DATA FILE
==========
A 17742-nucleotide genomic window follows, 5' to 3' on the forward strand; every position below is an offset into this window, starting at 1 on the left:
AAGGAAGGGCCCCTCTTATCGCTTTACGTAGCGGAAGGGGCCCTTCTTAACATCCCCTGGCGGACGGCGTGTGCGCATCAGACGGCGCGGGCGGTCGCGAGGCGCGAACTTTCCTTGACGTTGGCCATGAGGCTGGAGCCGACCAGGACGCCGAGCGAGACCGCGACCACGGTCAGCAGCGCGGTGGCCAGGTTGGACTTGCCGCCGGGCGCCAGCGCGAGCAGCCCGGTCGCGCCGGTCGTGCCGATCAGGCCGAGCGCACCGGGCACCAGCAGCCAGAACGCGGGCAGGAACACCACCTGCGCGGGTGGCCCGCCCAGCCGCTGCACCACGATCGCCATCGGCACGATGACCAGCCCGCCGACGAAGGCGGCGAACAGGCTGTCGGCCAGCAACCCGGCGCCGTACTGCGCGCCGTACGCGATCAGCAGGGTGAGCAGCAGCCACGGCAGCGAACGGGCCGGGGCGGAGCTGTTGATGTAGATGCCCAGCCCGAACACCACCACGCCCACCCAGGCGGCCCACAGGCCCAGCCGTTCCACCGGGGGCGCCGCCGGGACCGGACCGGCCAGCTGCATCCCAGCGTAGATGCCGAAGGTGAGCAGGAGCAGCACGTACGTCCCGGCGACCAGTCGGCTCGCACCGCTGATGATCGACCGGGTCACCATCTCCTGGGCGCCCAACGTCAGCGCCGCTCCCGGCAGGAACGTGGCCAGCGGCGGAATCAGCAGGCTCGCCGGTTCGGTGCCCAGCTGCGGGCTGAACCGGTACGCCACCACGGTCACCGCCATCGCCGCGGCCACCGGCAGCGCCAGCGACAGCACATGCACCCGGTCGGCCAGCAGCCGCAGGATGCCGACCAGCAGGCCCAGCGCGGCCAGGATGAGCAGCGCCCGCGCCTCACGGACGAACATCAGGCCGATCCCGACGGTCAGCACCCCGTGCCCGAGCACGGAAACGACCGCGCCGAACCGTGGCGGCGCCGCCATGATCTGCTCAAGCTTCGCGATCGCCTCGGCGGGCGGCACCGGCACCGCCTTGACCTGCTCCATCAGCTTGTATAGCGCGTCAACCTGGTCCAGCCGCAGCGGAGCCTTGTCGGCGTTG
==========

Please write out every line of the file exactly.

A 17742-nucleotide genomic window follows, 5' to 3' on the forward strand; every position below is an offset into this window, starting at 1 on the left:
AAGGAAGGGCCCCTCTTATCGCTTTACGTAGCGGAAGGGGCCCTTCTTAACATCCCCTGGCGGACGGCGTGTGCGCATCAGACGGCGCGGGCGGTCGCGAGGCGCGAACTTTCCTTGACGTTGGCCATGAGGCTGGAGCCGACCAGGACGCCGAGCGAGACCGCGACCACGGTCAGCAGCGCGGTGGCCAGGTTGGACTTGCCGCCGGGCGCCAGCGCGAGCAGCCCGGTCGCGCCGGTCGTGCCGATCAGGCCGAGCGCACCGGGCACCAGCAGCCAGAACGCGGGCAGGAACACCACCTGCGCGGGTGGCCCGCCCAGCCGCTGCACCACGATCGCCATCGGCACGATGACCAGCCCGCCGACGAAGGCGGCGAACAGGCTGTCGGCCAGCAACCCGGCGCCGTACTGCGCGCCGTACGCGATCAGCAGGGTGAGCAGCAGCCACGGCAGCGAACGGGCCGGGGCGGAGCTGTTGATGTAGATGCCCAGCCCGAACACCACCACGCCCACCCAGGCGGCCCACAGGCCCAGCCGTTCCACCGGGGGCGCCGCCGGGACCGGACCGGCCAGCTGCATCCCAGCGTAGATGCCGAAGGTGAGCAGGAGCAGCACGTACGTCCCGGCGACCAGTCGGCTCGCACCGCTGATGATCGACCGGGTCACCATCTCCTGGGCGCCCAACGTCAGCGCCGCTCCCGGCAGGAACGTGGCCAGCGGCGGAATCAGCAGGCTCGCCGGTTCGGTGCCCAGCTGCGGGCTGAACCGGTACGCCACCACGGTCACCGCCATCGCCGCGGCCACCGGCAGCGCCAGCGACAGCACATGCACCCGGTCGGCCAGCAGCCGCAGGATGCCGACCAGCAGGCCCAGCGCGGCCAGGATGAGCAGCGCCCGCGCCTCACGGACGAACATCAGGCCGATCCCGACGGTCAGCACCCCGTGCCCGAGCACGGAAACGACCGCGCCGAACCGTGGCGGCGCCGCCATGATCTGCTCAAGCTTCGCGATCGCCTCGGCGGGCGGCACCGGCACCGCCTTGACCTGCTCCATCAGCTTGTATAGCGCGTCAACCTGGTCCAGCCGCAGCGGAGCCTTGTCGGCGTTG